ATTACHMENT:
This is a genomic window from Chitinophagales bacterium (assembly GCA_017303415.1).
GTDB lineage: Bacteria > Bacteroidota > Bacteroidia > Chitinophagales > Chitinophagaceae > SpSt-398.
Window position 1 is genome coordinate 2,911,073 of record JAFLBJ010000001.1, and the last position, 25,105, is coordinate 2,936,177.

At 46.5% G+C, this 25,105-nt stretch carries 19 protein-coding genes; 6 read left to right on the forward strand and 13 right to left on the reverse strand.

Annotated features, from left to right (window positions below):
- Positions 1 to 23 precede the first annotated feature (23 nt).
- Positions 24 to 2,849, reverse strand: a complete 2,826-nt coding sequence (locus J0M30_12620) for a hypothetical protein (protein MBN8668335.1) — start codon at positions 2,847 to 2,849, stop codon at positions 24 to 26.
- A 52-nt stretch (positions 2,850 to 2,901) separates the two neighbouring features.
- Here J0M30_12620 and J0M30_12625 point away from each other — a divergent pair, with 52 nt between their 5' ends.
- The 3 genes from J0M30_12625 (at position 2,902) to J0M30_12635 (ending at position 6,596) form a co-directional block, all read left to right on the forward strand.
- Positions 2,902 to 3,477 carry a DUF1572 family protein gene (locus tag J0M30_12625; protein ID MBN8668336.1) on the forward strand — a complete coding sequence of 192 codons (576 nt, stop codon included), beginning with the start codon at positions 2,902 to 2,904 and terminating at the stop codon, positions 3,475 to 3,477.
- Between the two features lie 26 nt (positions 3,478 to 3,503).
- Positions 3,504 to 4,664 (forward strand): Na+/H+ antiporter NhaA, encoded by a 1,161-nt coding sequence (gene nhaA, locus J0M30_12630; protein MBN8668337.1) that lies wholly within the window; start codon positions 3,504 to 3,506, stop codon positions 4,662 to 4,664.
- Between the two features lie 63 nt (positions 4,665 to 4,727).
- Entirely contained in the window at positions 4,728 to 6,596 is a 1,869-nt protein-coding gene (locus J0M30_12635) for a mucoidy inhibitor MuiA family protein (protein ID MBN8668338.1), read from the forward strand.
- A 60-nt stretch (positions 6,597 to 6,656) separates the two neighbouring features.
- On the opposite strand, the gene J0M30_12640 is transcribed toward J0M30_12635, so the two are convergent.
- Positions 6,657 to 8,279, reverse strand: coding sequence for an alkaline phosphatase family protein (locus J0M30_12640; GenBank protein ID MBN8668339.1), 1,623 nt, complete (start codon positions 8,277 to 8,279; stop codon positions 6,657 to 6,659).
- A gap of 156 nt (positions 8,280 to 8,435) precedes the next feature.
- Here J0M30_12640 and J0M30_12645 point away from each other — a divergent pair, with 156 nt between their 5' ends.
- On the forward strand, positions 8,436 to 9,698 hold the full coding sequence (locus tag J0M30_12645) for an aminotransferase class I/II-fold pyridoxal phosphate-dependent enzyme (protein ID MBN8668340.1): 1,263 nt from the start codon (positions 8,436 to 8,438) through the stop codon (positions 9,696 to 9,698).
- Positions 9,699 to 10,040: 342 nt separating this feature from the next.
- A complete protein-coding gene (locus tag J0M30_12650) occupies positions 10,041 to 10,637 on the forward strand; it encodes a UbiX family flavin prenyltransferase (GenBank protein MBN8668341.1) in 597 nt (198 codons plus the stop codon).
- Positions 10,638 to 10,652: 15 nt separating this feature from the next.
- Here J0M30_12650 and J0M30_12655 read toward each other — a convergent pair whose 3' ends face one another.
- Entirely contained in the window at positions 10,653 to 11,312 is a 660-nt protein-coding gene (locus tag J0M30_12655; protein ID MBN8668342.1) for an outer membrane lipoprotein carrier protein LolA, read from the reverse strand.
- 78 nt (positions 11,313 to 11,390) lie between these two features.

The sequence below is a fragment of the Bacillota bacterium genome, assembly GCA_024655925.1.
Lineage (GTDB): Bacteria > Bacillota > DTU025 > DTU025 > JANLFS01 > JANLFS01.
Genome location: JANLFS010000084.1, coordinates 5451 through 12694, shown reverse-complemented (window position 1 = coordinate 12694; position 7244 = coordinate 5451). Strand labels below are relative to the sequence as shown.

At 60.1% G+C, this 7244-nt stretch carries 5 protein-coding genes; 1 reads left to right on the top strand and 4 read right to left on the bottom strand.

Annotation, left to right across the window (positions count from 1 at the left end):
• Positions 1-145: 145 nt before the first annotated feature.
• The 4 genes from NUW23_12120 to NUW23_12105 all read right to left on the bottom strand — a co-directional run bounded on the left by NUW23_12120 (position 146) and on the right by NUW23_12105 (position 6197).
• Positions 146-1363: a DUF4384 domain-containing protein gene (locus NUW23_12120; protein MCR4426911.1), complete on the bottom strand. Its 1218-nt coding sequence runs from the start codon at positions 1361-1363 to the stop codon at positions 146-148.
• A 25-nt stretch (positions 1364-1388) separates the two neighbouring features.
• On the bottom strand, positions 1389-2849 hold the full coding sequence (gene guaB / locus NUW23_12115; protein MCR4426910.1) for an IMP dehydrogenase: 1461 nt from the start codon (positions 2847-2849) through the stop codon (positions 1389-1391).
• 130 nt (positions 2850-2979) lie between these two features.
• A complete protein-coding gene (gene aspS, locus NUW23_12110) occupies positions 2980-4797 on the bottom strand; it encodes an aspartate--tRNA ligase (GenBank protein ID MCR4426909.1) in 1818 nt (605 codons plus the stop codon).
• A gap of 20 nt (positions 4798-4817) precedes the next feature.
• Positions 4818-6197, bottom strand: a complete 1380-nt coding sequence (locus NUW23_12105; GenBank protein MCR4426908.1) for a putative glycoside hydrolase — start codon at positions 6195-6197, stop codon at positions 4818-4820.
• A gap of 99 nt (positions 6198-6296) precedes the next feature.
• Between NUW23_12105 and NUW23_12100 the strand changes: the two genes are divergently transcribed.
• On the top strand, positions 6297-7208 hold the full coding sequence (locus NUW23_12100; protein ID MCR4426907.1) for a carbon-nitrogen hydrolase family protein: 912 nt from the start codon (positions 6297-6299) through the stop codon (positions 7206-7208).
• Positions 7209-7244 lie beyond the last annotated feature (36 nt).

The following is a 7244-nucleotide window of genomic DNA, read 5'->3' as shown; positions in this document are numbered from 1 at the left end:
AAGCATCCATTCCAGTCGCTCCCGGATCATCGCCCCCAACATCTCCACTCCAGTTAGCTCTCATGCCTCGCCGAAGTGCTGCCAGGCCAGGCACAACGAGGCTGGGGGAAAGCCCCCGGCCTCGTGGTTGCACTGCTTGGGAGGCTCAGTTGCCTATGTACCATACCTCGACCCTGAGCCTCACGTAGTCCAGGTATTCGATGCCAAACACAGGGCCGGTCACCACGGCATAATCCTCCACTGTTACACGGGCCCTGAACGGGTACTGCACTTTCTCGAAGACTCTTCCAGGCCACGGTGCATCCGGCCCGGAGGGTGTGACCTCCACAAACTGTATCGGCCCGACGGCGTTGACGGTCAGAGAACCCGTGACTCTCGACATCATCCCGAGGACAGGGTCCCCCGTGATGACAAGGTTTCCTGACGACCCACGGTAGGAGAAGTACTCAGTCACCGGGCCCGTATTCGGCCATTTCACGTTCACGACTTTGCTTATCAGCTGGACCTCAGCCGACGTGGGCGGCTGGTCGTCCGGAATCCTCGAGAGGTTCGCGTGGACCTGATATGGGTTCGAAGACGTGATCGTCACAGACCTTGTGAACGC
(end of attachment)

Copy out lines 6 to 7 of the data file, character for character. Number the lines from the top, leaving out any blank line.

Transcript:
- Positions 1 to 23 precede the first annotated feature (23 nt).
- Positions 24 to 2,849, reverse strand: a complete 2,826-nt coding sequence (locus J0M30_12620) for a hypothetical protein (protein MBN8668335.1) — start codon at positions 2,847 to 2,849, stop codon at positions 24 to 26.